Iran declared its intentions several months ago to fund an Iranian Local Positioning System (LPS) – a satellite navigation system similar to the U.S.-driven Global Positioning System (GPS). Announced by the Deputy of the Iran Space Agency (ISA), the satellite system is a long-term project and will require heavy investment on the part of the government. As funding and planning get underway, it has been recognized by Tehran that a stop gap measure should be implemented to aid in reducing road accidents, and other transportation problems. A national radio navigation system, named Naba, has been proposed as this interim solution.
A collaboration between the Homeland Security Committee, the Ministry of Defence, and Iranian law enforcement organizations, the Naba radio system began development approximately one year ago. The system is designed to use cellular towers to triangulate driver signals and pinpoint the speed at which cars are moving based on available mobile network data from providers such as MCI, Irancell, and Rightel – Iranian mobile telephone providers. The overall radio system will operate from devices installed on individual vehicles, and it is not yet clear what the enforcement policies surrounding mandating drivers to install such devices are. Costing approximately U.S.$90 (300,000 tomans) per individual device, the system writ large is anticipated to reduce vehicular accidents by 40% to 50%, and recover a large portion of the reported U.S.$4.8B losses attributed to car accidents in the country.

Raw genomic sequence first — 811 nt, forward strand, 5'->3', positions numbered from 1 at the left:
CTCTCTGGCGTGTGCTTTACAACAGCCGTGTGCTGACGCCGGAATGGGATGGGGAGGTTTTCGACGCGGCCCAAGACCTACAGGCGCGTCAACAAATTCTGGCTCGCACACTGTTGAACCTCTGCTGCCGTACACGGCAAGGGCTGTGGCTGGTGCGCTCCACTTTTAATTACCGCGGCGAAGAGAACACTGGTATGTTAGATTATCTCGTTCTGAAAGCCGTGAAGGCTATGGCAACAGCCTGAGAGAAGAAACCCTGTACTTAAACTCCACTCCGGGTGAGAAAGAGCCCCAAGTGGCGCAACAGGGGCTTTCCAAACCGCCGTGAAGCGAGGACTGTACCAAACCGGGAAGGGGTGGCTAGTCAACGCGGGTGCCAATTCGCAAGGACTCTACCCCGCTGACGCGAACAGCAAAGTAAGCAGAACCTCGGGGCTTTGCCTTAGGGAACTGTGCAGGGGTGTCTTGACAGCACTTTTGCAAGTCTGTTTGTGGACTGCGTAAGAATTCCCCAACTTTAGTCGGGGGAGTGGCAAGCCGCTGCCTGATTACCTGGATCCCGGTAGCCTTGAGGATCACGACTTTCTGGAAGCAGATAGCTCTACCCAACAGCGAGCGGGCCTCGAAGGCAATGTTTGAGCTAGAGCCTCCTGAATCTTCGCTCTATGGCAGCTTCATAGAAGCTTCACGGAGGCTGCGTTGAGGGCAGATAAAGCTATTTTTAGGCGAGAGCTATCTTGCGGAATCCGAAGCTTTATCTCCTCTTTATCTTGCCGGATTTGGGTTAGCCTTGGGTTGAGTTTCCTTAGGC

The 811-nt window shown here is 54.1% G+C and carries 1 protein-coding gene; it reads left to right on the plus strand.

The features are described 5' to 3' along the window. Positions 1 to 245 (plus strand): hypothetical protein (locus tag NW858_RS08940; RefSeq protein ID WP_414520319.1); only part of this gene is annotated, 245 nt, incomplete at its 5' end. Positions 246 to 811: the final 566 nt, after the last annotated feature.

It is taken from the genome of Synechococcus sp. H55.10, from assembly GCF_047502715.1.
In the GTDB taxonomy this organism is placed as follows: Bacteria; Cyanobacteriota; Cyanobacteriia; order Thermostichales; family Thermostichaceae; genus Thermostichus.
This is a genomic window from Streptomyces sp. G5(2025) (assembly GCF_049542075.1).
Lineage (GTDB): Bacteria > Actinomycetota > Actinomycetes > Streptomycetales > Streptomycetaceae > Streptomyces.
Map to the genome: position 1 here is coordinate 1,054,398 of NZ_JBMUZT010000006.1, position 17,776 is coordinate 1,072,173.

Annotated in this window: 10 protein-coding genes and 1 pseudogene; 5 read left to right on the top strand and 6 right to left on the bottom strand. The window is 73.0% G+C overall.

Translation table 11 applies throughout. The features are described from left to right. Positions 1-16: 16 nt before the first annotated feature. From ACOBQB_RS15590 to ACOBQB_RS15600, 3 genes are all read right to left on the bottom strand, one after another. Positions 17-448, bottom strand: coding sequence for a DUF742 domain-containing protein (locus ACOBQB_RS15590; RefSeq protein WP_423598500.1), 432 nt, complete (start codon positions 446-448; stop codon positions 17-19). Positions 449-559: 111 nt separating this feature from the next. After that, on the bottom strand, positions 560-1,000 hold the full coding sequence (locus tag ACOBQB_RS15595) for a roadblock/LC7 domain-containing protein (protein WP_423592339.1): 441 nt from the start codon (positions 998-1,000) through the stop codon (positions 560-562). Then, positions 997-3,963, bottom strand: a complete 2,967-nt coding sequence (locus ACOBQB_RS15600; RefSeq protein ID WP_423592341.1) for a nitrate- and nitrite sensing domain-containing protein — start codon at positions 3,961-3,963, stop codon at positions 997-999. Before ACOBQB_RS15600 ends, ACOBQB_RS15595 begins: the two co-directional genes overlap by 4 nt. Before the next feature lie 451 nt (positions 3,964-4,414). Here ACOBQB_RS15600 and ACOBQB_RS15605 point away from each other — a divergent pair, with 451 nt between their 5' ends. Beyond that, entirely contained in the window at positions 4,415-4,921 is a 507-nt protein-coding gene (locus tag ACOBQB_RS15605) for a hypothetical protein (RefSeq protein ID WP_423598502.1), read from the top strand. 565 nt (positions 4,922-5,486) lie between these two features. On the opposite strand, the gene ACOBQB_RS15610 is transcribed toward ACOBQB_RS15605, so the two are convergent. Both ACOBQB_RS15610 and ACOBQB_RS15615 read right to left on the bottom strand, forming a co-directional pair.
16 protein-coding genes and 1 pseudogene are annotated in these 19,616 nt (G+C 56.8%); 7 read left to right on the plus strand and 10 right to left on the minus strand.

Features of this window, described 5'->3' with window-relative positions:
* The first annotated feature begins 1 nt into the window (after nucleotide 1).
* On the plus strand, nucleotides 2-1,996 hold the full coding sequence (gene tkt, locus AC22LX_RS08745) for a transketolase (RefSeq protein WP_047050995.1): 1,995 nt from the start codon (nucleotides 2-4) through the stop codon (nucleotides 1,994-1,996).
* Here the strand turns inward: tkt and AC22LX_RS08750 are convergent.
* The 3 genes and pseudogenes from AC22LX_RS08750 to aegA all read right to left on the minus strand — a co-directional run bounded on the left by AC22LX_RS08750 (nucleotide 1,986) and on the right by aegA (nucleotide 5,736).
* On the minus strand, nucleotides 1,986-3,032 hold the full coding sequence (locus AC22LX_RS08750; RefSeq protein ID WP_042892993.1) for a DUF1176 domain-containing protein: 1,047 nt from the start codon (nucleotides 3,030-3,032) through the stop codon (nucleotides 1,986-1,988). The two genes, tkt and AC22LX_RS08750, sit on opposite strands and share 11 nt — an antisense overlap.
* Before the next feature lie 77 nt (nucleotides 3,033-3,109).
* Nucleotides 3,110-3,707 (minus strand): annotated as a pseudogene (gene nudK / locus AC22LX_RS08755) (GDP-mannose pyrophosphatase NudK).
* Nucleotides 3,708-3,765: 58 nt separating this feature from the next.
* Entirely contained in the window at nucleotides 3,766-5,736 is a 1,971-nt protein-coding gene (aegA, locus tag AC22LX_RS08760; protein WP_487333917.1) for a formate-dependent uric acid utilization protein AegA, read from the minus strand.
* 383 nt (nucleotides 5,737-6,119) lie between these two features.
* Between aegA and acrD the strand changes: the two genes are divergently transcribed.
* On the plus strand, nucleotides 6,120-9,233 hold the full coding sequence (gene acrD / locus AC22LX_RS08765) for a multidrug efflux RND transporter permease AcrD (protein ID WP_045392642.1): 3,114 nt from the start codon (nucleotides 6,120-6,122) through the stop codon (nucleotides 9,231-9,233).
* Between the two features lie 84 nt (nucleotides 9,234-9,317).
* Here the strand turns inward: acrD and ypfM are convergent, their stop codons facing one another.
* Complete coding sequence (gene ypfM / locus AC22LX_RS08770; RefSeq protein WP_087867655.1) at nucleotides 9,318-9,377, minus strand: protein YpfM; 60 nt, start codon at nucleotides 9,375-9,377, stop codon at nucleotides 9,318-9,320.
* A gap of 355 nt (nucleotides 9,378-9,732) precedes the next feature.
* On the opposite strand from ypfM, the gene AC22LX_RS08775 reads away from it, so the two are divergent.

It has become a trend throughout the last decade, as a result of sanctions against Iran by the U.S., UN, and the EU, that Iran has turned to the development of indigenous technologies to fill gaps in their service markets. Iranian versions of Uber (Snapp and Tap30), Foursquare (Dunro), and Grubhub (Delion Foods), to name several examples, have grown from the inability of those companies to enter the Iranian market due to the political and diplomatic environment. The Development of Naba is part of this phenomenon.
By Natalie Fuchs, Contributing Editor for SpaceWatch Middle East on all things Iranian space and technology.